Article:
• 5 min read

Orchestrating production-grade workloads with Azure Kubernetes Service

Happy Birthday Kubernetes! In the short three years that Kubernetes has been around, it has become the industry standard for orchestration of containerized workloads. In Azure we have spent the last…

Happy Birthday Kubernetes! In the short three years that Kubernetes has been around, it has become the industry standard for orchestration of containerized workloads. In Azure, we have spent the last three years helping customers run Kubernetes in the cloud. As much as Kubernetes simplifies the task of orchestration, there’s plenty of setup and management that needs to take place for you to take full advantage of Kubernetes. This is where Azure Kubernetes Service (AKS) comes in. With Microsoft’s unique knowledge of the requirements of an enterprise, and our heritage of empowering developers, this managed service takes care of many of the complexities and delivers the best Kubernetes experience in the cloud.

In this blog post, I will dig into the top scenarios that Azure customers are building on Azure Kubernetes Service. After that, we will blow out the candles and have some cake.

If you are new to AKS, check out the Azure Kubernetes Service page and this video to learn more.

Lift and shift to containers

Organizations typically want to move to the cloud quickly and it is often not possible to re-write applications to take full advantage of cloud-native features right from the beginning. Containerizing applications makes it much simpler to modernize your apps and move to the cloud in a frictionless manner while adding benefits such as CI/CD automation, auto-scale, security, monitoring, and much more. It also allows for simplified management at the data layer by taking advantage of Azure’s PaaS based databases such as Azure CosmosDB or Azure’s managed PostgreSQL Service.

For example, I worked with a customer in the manufacturing industry who had many legacy Java applications sprawled throughout a high cost datacenter. They were often unable to scale these applications to meet customer demand and updates were cumbersome and unreliable. With Azure Kubernetes Service and containers, they were able to host many of these applications in a single managed service. This led to a much higher reliability and the ability to ship new capabilities much more frequently.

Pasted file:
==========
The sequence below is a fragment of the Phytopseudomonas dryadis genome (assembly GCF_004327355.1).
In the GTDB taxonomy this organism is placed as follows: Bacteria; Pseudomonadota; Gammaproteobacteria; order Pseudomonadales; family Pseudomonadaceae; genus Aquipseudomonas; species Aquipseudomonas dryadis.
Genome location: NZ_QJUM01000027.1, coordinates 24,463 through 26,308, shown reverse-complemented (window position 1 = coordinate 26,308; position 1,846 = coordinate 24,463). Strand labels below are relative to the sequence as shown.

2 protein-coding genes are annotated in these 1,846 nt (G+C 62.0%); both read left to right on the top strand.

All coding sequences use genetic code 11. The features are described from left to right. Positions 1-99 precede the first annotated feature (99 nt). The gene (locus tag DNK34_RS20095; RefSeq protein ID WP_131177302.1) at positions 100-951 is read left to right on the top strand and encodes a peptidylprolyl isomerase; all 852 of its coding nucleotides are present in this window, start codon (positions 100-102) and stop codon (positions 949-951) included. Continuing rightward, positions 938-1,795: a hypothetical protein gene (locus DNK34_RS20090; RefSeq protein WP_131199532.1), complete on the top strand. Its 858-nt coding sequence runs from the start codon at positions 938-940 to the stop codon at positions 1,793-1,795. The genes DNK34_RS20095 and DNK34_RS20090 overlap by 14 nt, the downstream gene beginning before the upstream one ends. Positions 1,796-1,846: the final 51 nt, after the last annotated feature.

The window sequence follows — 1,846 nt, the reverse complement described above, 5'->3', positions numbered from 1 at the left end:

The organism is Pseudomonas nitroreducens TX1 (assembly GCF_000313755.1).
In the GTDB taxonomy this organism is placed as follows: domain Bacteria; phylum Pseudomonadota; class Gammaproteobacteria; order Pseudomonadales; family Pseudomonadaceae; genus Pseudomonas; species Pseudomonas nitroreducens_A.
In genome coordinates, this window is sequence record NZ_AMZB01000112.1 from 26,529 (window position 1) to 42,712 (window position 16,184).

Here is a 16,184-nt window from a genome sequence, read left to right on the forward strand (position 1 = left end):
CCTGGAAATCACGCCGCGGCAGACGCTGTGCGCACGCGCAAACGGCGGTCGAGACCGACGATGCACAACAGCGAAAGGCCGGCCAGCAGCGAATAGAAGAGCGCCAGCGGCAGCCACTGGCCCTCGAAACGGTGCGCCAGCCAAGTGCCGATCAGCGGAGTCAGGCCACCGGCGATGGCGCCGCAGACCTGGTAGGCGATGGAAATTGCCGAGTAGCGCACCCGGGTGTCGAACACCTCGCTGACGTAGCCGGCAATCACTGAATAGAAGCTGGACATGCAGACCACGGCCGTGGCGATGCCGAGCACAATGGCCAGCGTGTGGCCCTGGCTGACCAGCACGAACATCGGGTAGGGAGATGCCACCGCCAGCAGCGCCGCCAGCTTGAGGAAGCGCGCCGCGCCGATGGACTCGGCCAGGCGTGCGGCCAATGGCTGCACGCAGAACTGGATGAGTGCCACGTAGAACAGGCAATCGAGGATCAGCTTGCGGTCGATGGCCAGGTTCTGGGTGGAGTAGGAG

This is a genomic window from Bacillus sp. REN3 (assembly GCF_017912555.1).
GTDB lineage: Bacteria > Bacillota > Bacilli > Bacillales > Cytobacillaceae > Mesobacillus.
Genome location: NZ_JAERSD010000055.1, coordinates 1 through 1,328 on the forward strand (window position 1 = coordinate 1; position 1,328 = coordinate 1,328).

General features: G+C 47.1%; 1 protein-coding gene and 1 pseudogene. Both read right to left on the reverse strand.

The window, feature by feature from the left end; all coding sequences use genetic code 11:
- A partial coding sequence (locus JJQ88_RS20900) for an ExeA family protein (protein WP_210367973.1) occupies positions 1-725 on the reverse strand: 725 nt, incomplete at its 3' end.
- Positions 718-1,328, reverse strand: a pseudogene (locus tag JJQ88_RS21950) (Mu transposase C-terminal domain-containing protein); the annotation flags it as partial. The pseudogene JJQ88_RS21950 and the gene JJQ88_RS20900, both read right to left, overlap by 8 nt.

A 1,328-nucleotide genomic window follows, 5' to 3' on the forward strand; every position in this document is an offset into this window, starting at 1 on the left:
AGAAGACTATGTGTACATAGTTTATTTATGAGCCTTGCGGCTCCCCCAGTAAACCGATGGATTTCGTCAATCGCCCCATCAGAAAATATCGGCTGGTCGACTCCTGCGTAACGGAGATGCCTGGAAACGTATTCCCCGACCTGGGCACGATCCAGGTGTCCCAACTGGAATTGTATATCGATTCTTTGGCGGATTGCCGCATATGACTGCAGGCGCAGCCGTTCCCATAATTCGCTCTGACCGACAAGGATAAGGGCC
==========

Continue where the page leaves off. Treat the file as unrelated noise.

The following diagram visually illustrates a typical lift and shift approach involving AKS. To get started with AKS, check out the following tutorial.

Lift and shift to containers

Microservices based cloud native applications

Microservices bring super powers to many applications and include benefits such as:

  • Independent deployments
  • Improved scale and resource utilization per service
  • Smaller, focused developer teams
  • Focus code around business capabilities

Containers are the ideal technology to deliver microservices based applications. Kubernetes provides the much-needed orchestration layer to help organizations manage these distributed microservices apps at scale.

What Azure uniquely brings to the table is its native integration with developer tools, and its flexibility to plug into the best tools and services coming out of the Kubernetes ecosystem. It offers the comprehensive, yet simple, end-to-end experience for seamless Kubernetes lifecycle management on Azure. Since microservices are polyglot in nature for language, processes, and tooling, Azure’s focus on developer and ops productivity attracts companies like Siemens, Varian, and Tryg to run microservices at scale with AKS. My customers running AKS also found the below capabilities helpful for development, deployment, and management of their microservices-based applications:

  • Azure Dev Spaces support to iteratively develop, test, and debug microservices targeting at AKS clusters.
  • Automating external access to services with HTTP application routing.
  • Using ACI Connector, a Virtual Kubelet implementation, to allow for fast scaling of services with Azure Container Instances.
  • Simplifying CI/CD with Azure DevOps Projects and open source tools such as Helm, Draft, and Brigade, all backed by a secure, private Docker repository in Azure Container Registry.
  • Supporting Service Mesh solutions such as Istio or Linkerd to easily add complex network routing, logging, TLS security, and distributed tracing to distributed apps.

The image below shows how some of the elements called out above fit in the overall scenario.

Microservices based cloud native applications